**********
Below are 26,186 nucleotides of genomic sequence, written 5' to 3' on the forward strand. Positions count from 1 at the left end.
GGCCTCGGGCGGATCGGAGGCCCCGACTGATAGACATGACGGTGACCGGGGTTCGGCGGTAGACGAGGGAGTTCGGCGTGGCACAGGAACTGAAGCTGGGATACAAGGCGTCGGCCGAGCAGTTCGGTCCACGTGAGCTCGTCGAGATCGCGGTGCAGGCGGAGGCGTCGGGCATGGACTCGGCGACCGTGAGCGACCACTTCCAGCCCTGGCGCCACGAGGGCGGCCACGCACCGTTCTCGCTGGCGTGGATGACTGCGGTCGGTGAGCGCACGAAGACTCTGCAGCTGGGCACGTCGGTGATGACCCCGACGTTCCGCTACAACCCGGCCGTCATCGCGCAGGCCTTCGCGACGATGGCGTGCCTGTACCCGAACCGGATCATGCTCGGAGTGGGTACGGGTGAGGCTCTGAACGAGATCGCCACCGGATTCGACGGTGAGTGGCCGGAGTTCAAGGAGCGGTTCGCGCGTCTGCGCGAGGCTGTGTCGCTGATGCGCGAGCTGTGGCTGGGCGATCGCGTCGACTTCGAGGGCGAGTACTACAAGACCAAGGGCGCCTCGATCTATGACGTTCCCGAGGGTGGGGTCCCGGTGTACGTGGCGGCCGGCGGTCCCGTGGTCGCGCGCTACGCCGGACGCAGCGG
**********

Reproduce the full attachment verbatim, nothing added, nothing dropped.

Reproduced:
Below are 26,186 nucleotides of genomic sequence, written 5' to 3' on the forward strand. Positions count from 1 at the left end.
GGCCTCGGGCGGATCGGAGGCCCCGACTGATAGACATGACGGTGACCGGGGTTCGGCGGTAGACGAGGGAGTTCGGCGTGGCACAGGAACTGAAGCTGGGATACAAGGCGTCGGCCGAGCAGTTCGGTCCACGTGAGCTCGTCGAGATCGCGGTGCAGGCGGAGGCGTCGGGCATGGACTCGGCGACCGTGAGCGACCACTTCCAGCCCTGGCGCCACGAGGGCGGCCACGCACCGTTCTCGCTGGCGTGGATGACTGCGGTCGGTGAGCGCACGAAGACTCTGCAGCTGGGCACGTCGGTGATGACCCCGACGTTCCGCTACAACCCGGCCGTCATCGCGCAGGCCTTCGCGACGATGGCGTGCCTGTACCCGAACCGGATCATGCTCGGAGTGGGTACGGGTGAGGCTCTGAACGAGATCGCCACCGGATTCGACGGTGAGTGGCCGGAGTTCAAGGAGCGGTTCGCGCGTCTGCGCGAGGCTGTGTCGCTGATGCGCGAGCTGTGGCTGGGCGATCGCGTCGACTTCGAGGGCGAGTACTACAAGACCAAGGGCGCCTCGATCTATGACGTTCCCGAGGGTGGGGTCCCGGTGTACGTGGCGGCCGGCGGTCCCGTGGTCGCGCGCTACGCCGGACGCAGCGG